This post is also available in: German
“What do you mean, you don’t produce your own tracks?” That’s an increasingly frequent question DJs find themselves confronted with, as live acts fill a greater and greater part of lineups these days. It seems like only those who produce their own music are invited to play on stage. We talked with DJoanna, the chronically cheerful blonde from Waldfrieden, about this phenomenon. She played on the main floor at Wonderland Festival for the first time when she was 19 – that was 15 years ago. So much for “The scene is getting younger and younger”. Although she hasn’t released much she’s one of the most popular DJs of the German Psytrance scene.
We ask DJoanna: Do we still need DJs in the Psytrance scene?
Let’s cut straight to the chase: Is there still a need for DJs?
Yes, absolutely! In my opinion the Psytrance scene doesn’t appreciate them enough. Interestingly, other DJ scenes don’t even ask that question. Actually everyone knows what a DJ can do and a live act can’t: A DJ creates a spontaneous collage of her / his favourite music and is able to react to the atmosphere on the dance floor in real-time. Among DJs we call that “Crowd Reading”. I don’t think there’s a term like that for live acts.
So the problem is that live acts can’t react spontaneously to the vibe on the dance floor?
I wouldn’t call it a problem. Let’s put it like this: Usually you’ll have a pretty good idea what to expect from a live act, simply because the set is pretty much the same for the entire season, there’s very few variation. A live act is a fairly “reliable” thing, so to say. However, if this set just doesn’t fit into the atmosphere, there’s hardly anything he can do. It’s the responsibility of the booker to select and to schedule a live act very carefully. Where the live act is reliable, the DJ is flexible. A DJ picks her/ his personal favourites from the mass of music releases, and then creates a real-time mix that is unique, never heard before, and usually created live on stage. In this way, a DJ set can be extremely fresh, surprising and entertaining for the audience.
Are you alluding to the fact that many live acts just press play, that their repertoire is exactly the same for every set?
No, that’s not what I wanted to say. Live acts are important, without them we wouldn’t have all this amazing music, and it’s also great to see a producer on stage in person. But it’s true that a DJ is usually more “live” than a live act, and I really don’t like how that doesn’t find any recognition in the scene. For instance, there’s barely any DJs as popular as live acts and barely any party or festival that has a DJ among its headliners. We shouldn’t forget: Eventually it is the DJs who makes a newcomer producer popular, because it’s DJs who play new, underground music which probably nobody ever heard before. Who brings the music of new acts to the dance floor if not DJs?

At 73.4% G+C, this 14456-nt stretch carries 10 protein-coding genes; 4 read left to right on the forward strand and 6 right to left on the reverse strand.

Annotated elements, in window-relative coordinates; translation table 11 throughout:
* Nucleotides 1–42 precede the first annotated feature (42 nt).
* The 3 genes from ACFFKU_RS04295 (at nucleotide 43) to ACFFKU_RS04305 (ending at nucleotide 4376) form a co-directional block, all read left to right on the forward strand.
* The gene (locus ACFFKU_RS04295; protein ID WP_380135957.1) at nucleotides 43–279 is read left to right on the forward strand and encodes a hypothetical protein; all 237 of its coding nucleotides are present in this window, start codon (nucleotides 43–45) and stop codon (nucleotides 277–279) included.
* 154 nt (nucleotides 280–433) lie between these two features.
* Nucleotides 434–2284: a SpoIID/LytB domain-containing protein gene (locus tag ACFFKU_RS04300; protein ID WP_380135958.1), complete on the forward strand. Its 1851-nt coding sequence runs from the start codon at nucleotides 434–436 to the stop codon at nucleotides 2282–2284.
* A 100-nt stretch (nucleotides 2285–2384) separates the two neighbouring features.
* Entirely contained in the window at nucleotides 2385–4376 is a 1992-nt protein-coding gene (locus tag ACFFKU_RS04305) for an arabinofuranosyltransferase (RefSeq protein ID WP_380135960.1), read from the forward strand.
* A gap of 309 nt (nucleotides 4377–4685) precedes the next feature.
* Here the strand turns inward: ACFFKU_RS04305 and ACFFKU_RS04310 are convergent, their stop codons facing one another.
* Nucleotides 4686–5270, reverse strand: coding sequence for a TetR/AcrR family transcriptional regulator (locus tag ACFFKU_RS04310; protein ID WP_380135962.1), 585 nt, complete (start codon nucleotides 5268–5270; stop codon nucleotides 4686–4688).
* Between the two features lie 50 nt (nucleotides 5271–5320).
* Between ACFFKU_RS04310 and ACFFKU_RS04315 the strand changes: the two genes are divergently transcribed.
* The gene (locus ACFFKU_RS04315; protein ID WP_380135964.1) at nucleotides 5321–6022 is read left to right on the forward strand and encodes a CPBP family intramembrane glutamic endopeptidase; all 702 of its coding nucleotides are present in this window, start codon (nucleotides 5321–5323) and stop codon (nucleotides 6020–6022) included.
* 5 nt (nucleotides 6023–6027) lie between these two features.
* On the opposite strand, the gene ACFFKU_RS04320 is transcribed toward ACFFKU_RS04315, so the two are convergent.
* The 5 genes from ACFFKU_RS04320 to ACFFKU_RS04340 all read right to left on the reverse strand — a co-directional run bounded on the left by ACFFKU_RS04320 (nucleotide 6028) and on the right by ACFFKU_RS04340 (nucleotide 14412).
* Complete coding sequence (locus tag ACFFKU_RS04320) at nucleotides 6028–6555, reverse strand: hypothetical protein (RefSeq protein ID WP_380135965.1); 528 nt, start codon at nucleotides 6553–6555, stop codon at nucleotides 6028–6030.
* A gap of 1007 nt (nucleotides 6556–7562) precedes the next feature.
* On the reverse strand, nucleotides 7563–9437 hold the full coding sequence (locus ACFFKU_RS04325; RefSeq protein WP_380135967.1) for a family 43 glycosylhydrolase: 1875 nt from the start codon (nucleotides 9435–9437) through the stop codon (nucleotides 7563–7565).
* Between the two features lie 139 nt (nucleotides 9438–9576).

Since a couple of years you are responsible for the artist bookings for the Waldfrieden events. What’s your approach towards DJs and live acts?
I really enjoy booking DJs, and for the reasons I just explained I’d like to book even more – if only the focus of the Psytrance scene wouldn’t be so much on live acts. The lineup of a party is essential for the promotion, and that’s why it is essential to have a catchy lineup. But there’s only a handful of DJs who enjoy international popularity. These factors interact with each other. DJs are extremely valuable for a good booking, just to keep up the flow of a dance floor. If you have two different live acts, like e.g. E-Clip and Hypogeo, it’s super important to have a DJ who moderates between these two sets. If Tristan and Protonica play the same night, I need a DJ who brings down the tempo from 145 to 138 BPM. That’s another reason why DJs are essential for a good party.
Everyone knows what a DJ can do and a live act can’t: A DJ creates a spontaneous collage of her / his favourite music and is able to react to the atmosphere on the dance floor in real-time.
DJs are extremely valuable for a good booking, just to keep up the flow of a dance floor.